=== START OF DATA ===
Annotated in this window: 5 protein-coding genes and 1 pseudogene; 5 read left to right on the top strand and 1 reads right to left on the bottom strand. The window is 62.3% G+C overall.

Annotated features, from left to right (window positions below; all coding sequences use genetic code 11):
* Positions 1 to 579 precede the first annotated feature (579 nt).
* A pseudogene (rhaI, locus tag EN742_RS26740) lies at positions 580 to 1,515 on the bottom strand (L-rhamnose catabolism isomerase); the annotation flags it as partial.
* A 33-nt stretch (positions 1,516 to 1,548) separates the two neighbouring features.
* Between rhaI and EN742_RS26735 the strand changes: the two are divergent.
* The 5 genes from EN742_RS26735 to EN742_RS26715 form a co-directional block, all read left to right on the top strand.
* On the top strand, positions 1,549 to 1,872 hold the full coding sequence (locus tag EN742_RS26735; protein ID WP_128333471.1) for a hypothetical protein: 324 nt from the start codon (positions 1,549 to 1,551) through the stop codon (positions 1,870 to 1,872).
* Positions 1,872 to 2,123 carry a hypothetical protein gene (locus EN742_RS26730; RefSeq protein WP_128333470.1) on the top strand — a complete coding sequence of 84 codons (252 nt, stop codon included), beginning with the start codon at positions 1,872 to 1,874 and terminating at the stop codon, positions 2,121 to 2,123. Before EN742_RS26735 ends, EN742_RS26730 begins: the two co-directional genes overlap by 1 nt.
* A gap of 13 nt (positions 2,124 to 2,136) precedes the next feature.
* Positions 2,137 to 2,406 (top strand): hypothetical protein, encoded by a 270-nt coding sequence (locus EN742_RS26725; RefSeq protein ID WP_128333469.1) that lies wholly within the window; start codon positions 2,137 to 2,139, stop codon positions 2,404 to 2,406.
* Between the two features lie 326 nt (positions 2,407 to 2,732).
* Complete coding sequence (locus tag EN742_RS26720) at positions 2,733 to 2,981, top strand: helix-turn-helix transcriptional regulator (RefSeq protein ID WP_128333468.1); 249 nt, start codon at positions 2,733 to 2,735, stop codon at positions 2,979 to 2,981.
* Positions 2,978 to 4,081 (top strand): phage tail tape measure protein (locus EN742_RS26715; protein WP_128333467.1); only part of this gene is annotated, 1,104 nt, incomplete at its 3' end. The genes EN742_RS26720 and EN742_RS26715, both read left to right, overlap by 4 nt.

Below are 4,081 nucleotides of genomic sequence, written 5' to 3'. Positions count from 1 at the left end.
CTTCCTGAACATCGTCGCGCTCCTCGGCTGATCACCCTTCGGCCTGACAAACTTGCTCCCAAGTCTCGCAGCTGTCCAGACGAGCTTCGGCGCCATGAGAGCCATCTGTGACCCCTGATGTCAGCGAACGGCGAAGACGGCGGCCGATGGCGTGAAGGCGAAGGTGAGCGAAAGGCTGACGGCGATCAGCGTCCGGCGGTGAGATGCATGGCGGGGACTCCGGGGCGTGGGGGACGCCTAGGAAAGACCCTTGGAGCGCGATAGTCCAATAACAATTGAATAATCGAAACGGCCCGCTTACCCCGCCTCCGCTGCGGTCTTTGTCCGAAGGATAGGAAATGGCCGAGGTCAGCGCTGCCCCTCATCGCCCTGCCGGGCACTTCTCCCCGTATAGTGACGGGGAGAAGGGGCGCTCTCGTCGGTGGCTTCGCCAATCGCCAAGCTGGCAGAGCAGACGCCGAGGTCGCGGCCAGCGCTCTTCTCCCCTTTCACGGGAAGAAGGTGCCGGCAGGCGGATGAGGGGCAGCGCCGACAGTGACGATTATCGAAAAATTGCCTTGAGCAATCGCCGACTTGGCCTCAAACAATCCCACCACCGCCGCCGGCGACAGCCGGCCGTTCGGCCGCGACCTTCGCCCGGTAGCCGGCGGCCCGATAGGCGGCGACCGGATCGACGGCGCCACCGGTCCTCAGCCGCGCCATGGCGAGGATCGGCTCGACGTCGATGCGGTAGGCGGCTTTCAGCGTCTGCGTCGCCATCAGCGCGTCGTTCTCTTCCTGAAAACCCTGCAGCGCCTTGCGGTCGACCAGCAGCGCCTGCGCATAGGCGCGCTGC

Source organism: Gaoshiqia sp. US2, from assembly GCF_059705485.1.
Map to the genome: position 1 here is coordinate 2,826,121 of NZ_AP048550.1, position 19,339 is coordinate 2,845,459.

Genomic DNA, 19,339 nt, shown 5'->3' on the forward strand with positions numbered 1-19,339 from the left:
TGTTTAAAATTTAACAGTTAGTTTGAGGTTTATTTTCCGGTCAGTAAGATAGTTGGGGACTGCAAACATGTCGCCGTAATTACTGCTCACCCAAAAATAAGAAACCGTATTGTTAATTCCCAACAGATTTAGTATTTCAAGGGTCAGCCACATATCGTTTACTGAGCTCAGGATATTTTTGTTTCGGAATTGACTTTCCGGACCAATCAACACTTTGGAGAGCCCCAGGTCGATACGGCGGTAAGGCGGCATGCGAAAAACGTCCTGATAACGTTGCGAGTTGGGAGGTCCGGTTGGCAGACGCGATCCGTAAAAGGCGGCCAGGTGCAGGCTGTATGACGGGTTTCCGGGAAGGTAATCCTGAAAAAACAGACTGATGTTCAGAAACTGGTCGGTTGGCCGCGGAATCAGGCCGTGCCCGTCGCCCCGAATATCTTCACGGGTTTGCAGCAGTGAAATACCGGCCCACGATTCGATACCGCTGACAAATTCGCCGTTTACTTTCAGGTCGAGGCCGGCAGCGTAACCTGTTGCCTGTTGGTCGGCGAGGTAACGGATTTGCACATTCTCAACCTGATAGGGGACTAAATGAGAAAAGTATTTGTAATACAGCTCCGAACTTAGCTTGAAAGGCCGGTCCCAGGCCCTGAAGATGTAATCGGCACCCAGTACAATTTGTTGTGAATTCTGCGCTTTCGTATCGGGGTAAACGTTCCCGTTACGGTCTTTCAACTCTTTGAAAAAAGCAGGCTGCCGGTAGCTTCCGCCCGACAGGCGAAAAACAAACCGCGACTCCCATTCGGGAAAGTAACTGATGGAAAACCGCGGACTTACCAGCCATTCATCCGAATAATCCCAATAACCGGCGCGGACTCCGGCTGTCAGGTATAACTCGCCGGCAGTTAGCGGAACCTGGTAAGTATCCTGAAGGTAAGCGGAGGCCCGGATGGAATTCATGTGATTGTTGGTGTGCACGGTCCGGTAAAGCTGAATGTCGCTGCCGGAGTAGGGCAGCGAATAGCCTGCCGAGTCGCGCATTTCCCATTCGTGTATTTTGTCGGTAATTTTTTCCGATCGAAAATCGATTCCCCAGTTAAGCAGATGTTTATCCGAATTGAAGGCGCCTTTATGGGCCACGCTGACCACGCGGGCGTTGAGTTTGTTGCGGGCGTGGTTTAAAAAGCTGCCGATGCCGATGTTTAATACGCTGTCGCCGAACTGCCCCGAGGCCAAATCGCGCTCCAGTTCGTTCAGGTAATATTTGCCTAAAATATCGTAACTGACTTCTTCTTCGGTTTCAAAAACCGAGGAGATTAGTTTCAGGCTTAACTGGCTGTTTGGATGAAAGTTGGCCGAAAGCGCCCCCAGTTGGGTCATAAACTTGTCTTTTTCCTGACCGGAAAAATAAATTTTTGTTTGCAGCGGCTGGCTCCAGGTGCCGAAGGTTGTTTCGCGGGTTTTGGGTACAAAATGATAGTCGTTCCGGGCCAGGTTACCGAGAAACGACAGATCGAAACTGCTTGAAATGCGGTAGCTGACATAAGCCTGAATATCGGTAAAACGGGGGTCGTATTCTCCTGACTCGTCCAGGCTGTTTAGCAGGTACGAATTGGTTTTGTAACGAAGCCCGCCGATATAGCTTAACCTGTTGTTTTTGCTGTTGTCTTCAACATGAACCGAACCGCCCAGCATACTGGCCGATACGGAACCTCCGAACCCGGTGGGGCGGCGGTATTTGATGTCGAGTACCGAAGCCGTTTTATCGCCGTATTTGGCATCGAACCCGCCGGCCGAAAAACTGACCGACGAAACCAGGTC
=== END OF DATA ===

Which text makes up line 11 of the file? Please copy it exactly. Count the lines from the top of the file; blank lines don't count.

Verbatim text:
* Positions 2,137 to 2,406 (top strand): hypothetical protein, encoded by a 270-nt coding sequence (locus EN742_RS26725; RefSeq protein ID WP_128333469.1) that lies wholly within the window; start codon positions 2,137 to 2,139, stop codon positions 2,404 to 2,406.